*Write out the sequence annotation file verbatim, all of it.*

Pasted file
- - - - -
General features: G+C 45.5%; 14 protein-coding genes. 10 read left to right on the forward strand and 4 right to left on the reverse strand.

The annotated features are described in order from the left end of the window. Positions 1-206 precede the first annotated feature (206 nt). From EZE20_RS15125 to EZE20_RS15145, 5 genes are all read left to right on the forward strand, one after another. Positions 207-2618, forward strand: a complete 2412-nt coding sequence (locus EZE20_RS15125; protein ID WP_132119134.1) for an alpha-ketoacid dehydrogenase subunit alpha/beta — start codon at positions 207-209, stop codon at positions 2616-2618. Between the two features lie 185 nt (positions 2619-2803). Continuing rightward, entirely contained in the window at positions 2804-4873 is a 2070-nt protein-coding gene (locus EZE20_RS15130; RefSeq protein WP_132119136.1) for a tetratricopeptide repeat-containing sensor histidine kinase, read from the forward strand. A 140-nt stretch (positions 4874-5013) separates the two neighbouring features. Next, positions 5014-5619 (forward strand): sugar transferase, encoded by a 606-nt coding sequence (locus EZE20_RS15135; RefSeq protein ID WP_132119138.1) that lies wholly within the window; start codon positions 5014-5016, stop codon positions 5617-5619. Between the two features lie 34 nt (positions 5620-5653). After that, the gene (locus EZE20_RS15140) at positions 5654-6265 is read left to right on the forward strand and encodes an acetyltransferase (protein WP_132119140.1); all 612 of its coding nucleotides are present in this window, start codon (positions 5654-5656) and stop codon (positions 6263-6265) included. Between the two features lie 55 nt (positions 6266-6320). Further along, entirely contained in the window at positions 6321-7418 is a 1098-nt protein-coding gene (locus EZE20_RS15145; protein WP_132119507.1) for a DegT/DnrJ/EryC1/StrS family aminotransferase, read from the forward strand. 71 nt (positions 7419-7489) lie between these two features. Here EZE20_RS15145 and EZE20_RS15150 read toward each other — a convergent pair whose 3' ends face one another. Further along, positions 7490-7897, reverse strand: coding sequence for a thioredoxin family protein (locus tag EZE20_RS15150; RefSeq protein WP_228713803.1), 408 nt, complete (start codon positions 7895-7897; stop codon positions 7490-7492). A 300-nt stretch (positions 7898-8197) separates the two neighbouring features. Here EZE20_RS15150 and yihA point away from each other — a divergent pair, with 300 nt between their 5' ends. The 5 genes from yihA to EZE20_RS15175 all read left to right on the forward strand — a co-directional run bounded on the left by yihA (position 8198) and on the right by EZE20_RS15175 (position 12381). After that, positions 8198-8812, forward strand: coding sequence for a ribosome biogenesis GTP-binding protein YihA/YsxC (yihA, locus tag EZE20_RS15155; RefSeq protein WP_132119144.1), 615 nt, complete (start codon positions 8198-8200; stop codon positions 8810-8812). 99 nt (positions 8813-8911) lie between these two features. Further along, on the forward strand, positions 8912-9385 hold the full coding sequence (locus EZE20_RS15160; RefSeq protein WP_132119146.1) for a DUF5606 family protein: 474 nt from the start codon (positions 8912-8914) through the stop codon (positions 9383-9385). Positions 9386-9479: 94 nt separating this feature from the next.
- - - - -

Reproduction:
General features: G+C 45.5%; 14 protein-coding genes. 10 read left to right on the forward strand and 4 right to left on the reverse strand.

The annotated features are described in order from the left end of the window. Positions 1-206 precede the first annotated feature (206 nt). From EZE20_RS15125 to EZE20_RS15145, 5 genes are all read left to right on the forward strand, one after another. Positions 207-2618, forward strand: a complete 2412-nt coding sequence (locus EZE20_RS15125; protein ID WP_132119134.1) for an alpha-ketoacid dehydrogenase subunit alpha/beta — start codon at positions 207-209, stop codon at positions 2616-2618. Between the two features lie 185 nt (positions 2619-2803). Continuing rightward, entirely contained in the window at positions 2804-4873 is a 2070-nt protein-coding gene (locus EZE20_RS15130; RefSeq protein WP_132119136.1) for a tetratricopeptide repeat-containing sensor histidine kinase, read from the forward strand. A 140-nt stretch (positions 4874-5013) separates the two neighbouring features. Next, positions 5014-5619 (forward strand): sugar transferase, encoded by a 606-nt coding sequence (locus EZE20_RS15135; RefSeq protein ID WP_132119138.1) that lies wholly within the window; start codon positions 5014-5016, stop codon positions 5617-5619. Between the two features lie 34 nt (positions 5620-5653). After that, the gene (locus EZE20_RS15140) at positions 5654-6265 is read left to right on the forward strand and encodes an acetyltransferase (protein WP_132119140.1); all 612 of its coding nucleotides are present in this window, start codon (positions 5654-5656) and stop codon (positions 6263-6265) included. Between the two features lie 55 nt (positions 6266-6320). Further along, entirely contained in the window at positions 6321-7418 is a 1098-nt protein-coding gene (locus EZE20_RS15145; protein WP_132119507.1) for a DegT/DnrJ/EryC1/StrS family aminotransferase, read from the forward strand. 71 nt (positions 7419-7489) lie between these two features. Here EZE20_RS15145 and EZE20_RS15150 read toward each other — a convergent pair whose 3' ends face one another. Further along, positions 7490-7897, reverse strand: coding sequence for a thioredoxin family protein (locus tag EZE20_RS15150; RefSeq protein WP_228713803.1), 408 nt, complete (start codon positions 7895-7897; stop codon positions 7490-7492). A 300-nt stretch (positions 7898-8197) separates the two neighbouring features. Here EZE20_RS15150 and yihA point away from each other — a divergent pair, with 300 nt between their 5' ends. The 5 genes from yihA to EZE20_RS15175 all read left to right on the forward strand — a co-directional run bounded on the left by yihA (position 8198) and on the right by EZE20_RS15175 (position 12381). After that, positions 8198-8812, forward strand: coding sequence for a ribosome biogenesis GTP-binding protein YihA/YsxC (yihA, locus tag EZE20_RS15155; RefSeq protein WP_132119144.1), 615 nt, complete (start codon positions 8198-8200; stop codon positions 8810-8812). 99 nt (positions 8813-8911) lie between these two features. Further along, on the forward strand, positions 8912-9385 hold the full coding sequence (locus EZE20_RS15160; RefSeq protein WP_132119146.1) for a DUF5606 family protein: 474 nt from the start codon (positions 8912-8914) through the stop codon (positions 9383-9385). Positions 9386-9479: 94 nt separating this feature from the next.